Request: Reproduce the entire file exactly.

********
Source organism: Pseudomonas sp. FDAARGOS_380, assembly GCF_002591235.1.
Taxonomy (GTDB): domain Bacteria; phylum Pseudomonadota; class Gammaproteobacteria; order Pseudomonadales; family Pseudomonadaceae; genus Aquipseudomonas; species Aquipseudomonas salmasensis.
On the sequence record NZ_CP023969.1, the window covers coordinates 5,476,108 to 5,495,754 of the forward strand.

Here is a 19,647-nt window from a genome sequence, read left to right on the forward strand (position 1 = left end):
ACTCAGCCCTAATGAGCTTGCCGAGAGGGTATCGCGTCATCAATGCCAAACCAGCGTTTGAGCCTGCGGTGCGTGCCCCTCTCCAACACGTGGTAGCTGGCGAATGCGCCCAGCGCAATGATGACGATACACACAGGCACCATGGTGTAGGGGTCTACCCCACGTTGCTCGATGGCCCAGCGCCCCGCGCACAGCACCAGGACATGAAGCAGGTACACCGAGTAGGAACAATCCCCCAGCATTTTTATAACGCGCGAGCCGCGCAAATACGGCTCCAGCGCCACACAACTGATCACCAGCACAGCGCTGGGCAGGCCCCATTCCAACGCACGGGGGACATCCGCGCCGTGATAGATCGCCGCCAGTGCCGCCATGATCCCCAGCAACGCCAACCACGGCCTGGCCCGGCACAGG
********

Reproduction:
Source organism: Pseudomonas sp. FDAARGOS_380, assembly GCF_002591235.1.
Taxonomy (GTDB): domain Bacteria; phylum Pseudomonadota; class Gammaproteobacteria; order Pseudomonadales; family Pseudomonadaceae; genus Aquipseudomonas; species Aquipseudomonas salmasensis.
On the sequence record NZ_CP023969.1, the window covers coordinates 5,476,108 to 5,495,754 of the forward strand.

Here is a 19,647-nt window from a genome sequence, read left to right on the forward strand (position 1 = left end):
ACTCAGCCCTAATGAGCTTGCCGAGAGGGTATCGCGTCATCAATGCCAAACCAGCGTTTGAGCCTGCGGTGCGTGCCCCTCTCCAACACGTGGTAGCTGGCGAATGCGCCCAGCGCAATGATGACGATACACACAGGCACCATGGTGTAGGGGTCTACCCCACGTTGCTCGATGGCCCAGCGCCCCGCGCACAGCACCAGGACATGAAGCAGGTACACCGAGTAGGAACAATCCCCCAGCATTTTTATAACGCGCGAGCCGCGCAAATACGGCTCCAGCGCCACACAACTGATCACCAGCACAGCGCTGGGCAGGCCCCATTCCAACGCACGGGGGACATCCGCGCCGTGATAGATCGCCGCCAGTGCCGCCATGATCCCCAGCAACGCCAACCACGGCCTGGCCCGGCACAGG